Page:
Lee reaffirmed Jorgensen’s assessment. The TIF collects the incremental tax dollars created between the current base property valuation and the increased property valuation as improvements are made, she said. The taxing districts — City of Ottawa, Ottawa school district and Franklin County — would continue to collect the same tax dollars from properties within the district.

“The increment [new tax dollars] is set aside and all taxing districts [city, county and school district] continue to receive what they get today,” Lee said.

The developer/property owner would continue to pay property taxes, Lee said. Once improvements are made through a TIF-approved development or redevelopment project, Lee said, the developer could become eligible to be reimbursed for some of those incremental or new tax dollars to cover certain expenses related to the project — which often can include public infrastructure improvements that benefit the city as a whole.

The Love’s Travel Stop TIF project, for instance, helped fund “the very high cost of putting in a sanitary sewer system” on the south side of I-35 to open future development in that area, city officials previously had said.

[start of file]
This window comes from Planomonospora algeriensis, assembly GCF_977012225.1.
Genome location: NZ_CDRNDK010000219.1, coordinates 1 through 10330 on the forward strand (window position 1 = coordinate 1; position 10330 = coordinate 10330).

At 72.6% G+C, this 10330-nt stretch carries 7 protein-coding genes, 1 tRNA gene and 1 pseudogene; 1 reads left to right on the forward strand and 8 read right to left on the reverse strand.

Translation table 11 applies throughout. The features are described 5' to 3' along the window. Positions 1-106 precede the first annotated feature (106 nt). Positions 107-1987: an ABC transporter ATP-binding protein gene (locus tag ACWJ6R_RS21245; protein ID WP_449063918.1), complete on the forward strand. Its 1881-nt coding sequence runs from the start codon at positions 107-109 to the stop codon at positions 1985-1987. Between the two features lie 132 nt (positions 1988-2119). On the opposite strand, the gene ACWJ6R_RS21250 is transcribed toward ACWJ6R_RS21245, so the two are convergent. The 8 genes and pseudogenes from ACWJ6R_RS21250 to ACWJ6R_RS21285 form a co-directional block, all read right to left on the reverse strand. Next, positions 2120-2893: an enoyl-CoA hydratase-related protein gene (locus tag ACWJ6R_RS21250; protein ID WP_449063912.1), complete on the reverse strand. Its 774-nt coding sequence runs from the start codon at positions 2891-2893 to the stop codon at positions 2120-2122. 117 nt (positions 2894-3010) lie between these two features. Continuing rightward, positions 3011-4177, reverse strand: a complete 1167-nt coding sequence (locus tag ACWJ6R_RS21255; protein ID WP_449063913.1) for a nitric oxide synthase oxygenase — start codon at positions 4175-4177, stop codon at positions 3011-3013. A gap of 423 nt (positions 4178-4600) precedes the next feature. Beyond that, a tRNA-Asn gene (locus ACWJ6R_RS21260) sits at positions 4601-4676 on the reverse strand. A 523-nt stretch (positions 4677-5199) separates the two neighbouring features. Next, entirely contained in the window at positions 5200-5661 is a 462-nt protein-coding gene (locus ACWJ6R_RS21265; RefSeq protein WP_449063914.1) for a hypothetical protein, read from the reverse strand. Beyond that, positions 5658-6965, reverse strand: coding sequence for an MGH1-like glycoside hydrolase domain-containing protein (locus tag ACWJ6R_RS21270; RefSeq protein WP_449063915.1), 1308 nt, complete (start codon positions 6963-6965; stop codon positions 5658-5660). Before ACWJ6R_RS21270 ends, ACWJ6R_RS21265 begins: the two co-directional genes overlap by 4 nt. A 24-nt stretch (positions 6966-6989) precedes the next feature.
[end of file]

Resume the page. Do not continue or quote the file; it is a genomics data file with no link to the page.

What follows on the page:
Anticipated work covered by the 19th & Princeton TIF District would include land acquisition, site preparation, street improvements including resurfacing, additional lanes, utility relocation and reinstallation as necessary, parking, landscaping, sidewalks and trail connections, Lee said in a recent memo to Richard Nienstedt, city manager, and city commissioners.

“The District is comprised of a mixture of existing commercial uses that will likely be in transition as redevelopment opportunities become available with improved infrastructure and traffic,” Lee said in her memo. “North of this proposed district is additional commercial/retail uses, and to the west and south. To the east of this district is primarily residential with some lots redeveloped in the southeast [of the district] to commercial.”